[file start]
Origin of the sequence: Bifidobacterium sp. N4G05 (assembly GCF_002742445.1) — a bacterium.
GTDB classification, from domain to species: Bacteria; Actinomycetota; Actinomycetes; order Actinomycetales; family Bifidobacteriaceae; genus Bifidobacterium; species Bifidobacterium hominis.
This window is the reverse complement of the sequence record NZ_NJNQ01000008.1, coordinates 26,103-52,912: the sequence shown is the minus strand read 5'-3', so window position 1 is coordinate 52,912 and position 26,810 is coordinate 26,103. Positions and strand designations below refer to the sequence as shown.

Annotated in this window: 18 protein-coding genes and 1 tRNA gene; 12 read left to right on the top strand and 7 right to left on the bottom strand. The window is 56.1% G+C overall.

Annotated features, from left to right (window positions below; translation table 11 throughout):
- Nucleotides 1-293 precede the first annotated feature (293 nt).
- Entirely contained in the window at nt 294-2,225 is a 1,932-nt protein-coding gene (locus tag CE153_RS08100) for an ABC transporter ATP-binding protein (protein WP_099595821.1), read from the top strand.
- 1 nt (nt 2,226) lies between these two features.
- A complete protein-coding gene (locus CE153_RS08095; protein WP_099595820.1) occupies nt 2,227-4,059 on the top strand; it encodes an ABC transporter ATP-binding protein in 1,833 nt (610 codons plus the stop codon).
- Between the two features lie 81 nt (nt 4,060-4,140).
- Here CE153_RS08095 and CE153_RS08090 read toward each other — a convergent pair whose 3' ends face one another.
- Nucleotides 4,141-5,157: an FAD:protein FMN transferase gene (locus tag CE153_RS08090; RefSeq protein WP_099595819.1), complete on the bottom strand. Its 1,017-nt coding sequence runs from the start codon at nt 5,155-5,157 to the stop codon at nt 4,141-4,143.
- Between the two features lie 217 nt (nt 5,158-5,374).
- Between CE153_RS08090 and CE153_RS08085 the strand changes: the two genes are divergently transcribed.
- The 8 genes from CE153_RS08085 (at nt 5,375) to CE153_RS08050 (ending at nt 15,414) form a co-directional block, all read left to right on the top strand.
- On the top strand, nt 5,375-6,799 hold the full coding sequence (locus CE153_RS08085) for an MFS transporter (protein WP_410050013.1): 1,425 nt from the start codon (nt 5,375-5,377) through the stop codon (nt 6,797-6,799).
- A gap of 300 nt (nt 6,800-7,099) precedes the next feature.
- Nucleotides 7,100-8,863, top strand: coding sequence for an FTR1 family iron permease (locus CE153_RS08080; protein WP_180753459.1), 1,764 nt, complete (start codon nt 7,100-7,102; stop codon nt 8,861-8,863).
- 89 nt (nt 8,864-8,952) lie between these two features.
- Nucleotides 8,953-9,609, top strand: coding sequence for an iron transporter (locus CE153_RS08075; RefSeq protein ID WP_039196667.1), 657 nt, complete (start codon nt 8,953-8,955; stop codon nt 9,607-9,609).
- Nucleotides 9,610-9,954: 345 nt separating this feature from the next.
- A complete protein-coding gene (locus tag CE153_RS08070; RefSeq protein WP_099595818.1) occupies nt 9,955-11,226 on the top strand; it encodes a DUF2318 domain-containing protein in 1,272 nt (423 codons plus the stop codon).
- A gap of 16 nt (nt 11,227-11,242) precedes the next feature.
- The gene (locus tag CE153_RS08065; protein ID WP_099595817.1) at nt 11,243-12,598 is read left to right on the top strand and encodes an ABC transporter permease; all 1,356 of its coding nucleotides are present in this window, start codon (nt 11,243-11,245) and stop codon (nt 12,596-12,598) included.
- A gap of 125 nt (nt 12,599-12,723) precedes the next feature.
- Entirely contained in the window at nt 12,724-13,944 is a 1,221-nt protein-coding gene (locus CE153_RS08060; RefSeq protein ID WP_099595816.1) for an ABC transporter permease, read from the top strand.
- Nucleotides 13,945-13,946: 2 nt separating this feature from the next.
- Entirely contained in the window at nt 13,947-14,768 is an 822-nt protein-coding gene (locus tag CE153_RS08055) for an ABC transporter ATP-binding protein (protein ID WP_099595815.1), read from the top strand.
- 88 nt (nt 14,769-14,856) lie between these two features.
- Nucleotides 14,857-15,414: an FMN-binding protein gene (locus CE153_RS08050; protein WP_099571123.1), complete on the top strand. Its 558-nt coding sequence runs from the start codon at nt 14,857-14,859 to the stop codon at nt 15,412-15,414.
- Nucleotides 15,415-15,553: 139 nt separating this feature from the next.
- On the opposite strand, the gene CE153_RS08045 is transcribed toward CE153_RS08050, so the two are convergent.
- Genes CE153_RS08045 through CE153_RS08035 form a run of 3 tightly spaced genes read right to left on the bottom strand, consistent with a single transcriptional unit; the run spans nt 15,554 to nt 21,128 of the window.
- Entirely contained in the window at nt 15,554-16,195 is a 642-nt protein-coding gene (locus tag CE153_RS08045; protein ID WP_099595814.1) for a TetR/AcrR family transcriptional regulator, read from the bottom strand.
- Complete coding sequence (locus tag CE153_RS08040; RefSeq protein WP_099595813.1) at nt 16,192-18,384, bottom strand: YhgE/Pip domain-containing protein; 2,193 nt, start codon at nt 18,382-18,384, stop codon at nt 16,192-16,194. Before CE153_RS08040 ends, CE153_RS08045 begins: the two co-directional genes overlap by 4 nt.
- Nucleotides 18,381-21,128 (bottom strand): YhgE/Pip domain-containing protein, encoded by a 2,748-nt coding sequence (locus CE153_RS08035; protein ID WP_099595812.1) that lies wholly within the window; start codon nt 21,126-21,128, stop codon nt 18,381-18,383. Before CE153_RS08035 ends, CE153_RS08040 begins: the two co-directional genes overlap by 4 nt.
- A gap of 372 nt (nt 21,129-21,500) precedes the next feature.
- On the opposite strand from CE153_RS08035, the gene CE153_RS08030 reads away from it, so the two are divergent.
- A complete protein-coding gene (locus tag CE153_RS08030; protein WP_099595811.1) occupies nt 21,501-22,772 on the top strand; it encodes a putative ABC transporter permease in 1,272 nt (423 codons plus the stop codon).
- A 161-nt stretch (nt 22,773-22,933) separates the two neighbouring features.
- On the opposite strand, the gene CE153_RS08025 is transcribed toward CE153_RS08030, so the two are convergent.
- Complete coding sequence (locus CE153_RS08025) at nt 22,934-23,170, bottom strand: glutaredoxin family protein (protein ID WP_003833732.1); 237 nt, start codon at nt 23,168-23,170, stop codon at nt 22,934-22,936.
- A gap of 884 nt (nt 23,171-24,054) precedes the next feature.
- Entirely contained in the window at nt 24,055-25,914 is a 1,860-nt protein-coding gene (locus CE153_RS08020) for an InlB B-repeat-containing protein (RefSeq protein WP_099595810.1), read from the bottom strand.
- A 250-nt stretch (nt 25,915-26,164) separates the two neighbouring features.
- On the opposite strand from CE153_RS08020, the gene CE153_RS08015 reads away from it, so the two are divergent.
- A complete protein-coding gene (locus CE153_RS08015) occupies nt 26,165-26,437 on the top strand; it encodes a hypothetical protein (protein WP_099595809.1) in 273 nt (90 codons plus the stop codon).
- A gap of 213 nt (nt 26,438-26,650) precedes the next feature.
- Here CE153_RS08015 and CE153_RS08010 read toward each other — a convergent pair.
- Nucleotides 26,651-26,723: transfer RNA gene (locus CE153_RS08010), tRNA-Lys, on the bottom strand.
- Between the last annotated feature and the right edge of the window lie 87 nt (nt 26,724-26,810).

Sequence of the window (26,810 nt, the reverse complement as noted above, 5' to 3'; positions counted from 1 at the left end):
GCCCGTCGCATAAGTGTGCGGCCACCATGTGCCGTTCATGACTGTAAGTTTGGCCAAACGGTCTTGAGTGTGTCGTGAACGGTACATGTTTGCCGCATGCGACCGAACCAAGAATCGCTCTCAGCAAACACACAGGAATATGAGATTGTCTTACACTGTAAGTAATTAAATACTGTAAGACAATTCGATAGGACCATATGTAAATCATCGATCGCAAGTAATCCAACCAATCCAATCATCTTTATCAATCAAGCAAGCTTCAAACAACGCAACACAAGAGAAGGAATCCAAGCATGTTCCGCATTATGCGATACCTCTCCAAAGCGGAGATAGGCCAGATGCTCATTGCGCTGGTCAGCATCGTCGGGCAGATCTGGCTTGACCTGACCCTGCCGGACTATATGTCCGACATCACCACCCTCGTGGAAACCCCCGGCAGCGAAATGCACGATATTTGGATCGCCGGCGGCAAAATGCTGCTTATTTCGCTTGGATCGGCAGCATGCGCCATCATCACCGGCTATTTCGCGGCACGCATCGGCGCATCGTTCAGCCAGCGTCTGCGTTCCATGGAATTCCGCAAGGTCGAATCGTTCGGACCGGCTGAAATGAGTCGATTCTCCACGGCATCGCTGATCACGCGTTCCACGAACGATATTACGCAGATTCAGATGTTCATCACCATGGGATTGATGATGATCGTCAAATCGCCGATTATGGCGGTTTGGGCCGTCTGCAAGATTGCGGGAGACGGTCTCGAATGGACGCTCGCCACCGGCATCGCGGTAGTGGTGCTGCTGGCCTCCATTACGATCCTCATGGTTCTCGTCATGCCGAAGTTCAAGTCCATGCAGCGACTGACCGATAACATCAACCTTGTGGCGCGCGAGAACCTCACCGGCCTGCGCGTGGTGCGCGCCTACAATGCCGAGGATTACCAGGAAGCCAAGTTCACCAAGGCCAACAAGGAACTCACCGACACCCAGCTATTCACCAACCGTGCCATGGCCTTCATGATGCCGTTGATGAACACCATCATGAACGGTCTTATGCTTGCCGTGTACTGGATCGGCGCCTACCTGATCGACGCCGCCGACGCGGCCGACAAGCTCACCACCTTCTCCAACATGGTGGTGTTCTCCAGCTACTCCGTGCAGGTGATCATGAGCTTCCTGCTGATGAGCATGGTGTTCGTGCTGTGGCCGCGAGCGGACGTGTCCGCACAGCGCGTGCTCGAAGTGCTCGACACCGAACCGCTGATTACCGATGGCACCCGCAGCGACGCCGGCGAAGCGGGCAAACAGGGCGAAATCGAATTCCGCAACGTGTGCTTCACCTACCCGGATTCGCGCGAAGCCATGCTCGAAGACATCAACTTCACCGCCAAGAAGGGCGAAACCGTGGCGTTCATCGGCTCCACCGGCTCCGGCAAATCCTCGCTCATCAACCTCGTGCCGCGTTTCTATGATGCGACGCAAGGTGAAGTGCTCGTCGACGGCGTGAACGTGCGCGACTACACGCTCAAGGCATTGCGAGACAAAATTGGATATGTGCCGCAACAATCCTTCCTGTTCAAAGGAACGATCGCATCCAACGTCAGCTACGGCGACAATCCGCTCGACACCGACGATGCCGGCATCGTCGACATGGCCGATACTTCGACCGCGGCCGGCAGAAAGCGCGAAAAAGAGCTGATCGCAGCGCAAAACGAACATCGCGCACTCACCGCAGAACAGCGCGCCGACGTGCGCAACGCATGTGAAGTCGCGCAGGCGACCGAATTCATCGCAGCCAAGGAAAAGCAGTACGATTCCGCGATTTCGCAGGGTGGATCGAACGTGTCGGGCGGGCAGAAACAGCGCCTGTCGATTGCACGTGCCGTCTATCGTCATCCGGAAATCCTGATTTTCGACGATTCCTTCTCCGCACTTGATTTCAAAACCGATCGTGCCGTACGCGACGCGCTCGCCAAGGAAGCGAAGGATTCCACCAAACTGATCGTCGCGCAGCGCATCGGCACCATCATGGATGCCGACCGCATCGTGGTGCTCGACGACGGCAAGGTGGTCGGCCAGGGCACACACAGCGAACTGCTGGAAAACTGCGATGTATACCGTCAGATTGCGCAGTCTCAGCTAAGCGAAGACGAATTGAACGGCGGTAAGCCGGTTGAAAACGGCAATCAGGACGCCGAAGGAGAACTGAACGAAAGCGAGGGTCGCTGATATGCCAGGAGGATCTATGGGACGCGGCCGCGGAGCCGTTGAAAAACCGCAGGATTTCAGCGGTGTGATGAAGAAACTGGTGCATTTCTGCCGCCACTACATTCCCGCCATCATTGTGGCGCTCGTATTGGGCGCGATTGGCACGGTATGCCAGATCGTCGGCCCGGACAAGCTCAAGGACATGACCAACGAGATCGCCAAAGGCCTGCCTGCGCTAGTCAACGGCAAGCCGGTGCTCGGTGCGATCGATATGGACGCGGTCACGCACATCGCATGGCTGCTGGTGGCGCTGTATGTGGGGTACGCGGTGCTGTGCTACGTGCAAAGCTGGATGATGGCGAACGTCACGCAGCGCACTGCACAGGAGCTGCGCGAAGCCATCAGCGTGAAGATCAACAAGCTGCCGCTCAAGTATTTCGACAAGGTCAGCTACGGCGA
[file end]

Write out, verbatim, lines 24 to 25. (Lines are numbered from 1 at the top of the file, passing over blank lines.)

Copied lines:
- The gene (locus tag CE153_RS08065; protein ID WP_099595817.1) at nt 11,243-12,598 is read left to right on the top strand and encodes an ABC transporter permease; all 1,356 of its coding nucleotides are present in this window, start codon (nt 11,243-11,245) and stop codon (nt 12,596-12,598) included.
- A gap of 125 nt (nt 12,599-12,723) precedes the next feature.